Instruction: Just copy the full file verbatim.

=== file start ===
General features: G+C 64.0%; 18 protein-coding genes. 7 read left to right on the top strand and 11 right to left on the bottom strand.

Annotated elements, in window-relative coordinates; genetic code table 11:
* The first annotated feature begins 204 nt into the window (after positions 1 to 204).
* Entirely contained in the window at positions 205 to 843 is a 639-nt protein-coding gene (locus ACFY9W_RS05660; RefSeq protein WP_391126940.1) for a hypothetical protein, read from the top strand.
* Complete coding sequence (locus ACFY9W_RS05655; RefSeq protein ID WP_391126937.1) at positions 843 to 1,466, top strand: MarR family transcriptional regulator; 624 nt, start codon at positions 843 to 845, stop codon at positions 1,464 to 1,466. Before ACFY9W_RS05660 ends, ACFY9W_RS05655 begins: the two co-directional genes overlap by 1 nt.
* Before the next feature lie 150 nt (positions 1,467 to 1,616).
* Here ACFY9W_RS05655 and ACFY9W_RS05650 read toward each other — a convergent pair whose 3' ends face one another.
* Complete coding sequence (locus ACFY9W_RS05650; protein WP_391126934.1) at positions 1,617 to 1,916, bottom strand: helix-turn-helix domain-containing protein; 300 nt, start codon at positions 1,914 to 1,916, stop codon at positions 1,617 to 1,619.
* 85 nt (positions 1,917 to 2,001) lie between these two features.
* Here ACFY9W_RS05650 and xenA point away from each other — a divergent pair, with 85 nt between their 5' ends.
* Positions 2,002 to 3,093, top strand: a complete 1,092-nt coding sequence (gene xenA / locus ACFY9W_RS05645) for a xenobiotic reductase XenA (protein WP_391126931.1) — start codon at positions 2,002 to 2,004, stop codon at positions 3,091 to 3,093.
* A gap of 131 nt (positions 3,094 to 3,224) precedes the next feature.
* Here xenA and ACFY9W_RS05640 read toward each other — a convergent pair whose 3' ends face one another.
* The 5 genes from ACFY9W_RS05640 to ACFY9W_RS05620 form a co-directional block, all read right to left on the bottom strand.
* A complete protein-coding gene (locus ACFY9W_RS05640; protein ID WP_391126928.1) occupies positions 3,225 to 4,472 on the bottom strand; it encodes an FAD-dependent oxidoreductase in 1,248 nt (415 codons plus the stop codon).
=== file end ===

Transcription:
General features: G+C 64.0%; 18 protein-coding genes. 7 read left to right on the top strand and 11 right to left on the bottom strand.

Annotated elements, in window-relative coordinates; genetic code table 11:
* The first annotated feature begins 204 nt into the window (after positions 1 to 204).
* Entirely contained in the window at positions 205 to 843 is a 639-nt protein-coding gene (locus ACFY9W_RS05660; RefSeq protein WP_391126940.1) for a hypothetical protein, read from the top strand.
* Complete coding sequence (locus ACFY9W_RS05655; RefSeq protein ID WP_391126937.1) at positions 843 to 1,466, top strand: MarR family transcriptional regulator; 624 nt, start codon at positions 843 to 845, stop codon at positions 1,464 to 1,466. Before ACFY9W_RS05660 ends, ACFY9W_RS05655 begins: the two co-directional genes overlap by 1 nt.
* Before the next feature lie 150 nt (positions 1,467 to 1,616).
* Here ACFY9W_RS05655 and ACFY9W_RS05650 read toward each other — a convergent pair whose 3' ends face one another.
* Complete coding sequence (locus ACFY9W_RS05650; protein WP_391126934.1) at positions 1,617 to 1,916, bottom strand: helix-turn-helix domain-containing protein; 300 nt, start codon at positions 1,914 to 1,916, stop codon at positions 1,617 to 1,619.
* 85 nt (positions 1,917 to 2,001) lie between these two features.
* Here ACFY9W_RS05650 and xenA point away from each other — a divergent pair, with 85 nt between their 5' ends.
* Positions 2,002 to 3,093, top strand: a complete 1,092-nt coding sequence (gene xenA / locus ACFY9W_RS05645) for a xenobiotic reductase XenA (protein WP_391126931.1) — start codon at positions 2,002 to 2,004, stop codon at positions 3,091 to 3,093.
* A gap of 131 nt (positions 3,094 to 3,224) precedes the next feature.
* Here xenA and ACFY9W_RS05640 read toward each other — a convergent pair whose 3' ends face one another.
* The 5 genes from ACFY9W_RS05640 to ACFY9W_RS05620 form a co-directional block, all read right to left on the bottom strand.
* A complete protein-coding gene (locus ACFY9W_RS05640; protein ID WP_391126928.1) occupies positions 3,225 to 4,472 on the bottom strand; it encodes an FAD-dependent oxidoreductase in 1,248 nt (415 codons plus the stop codon).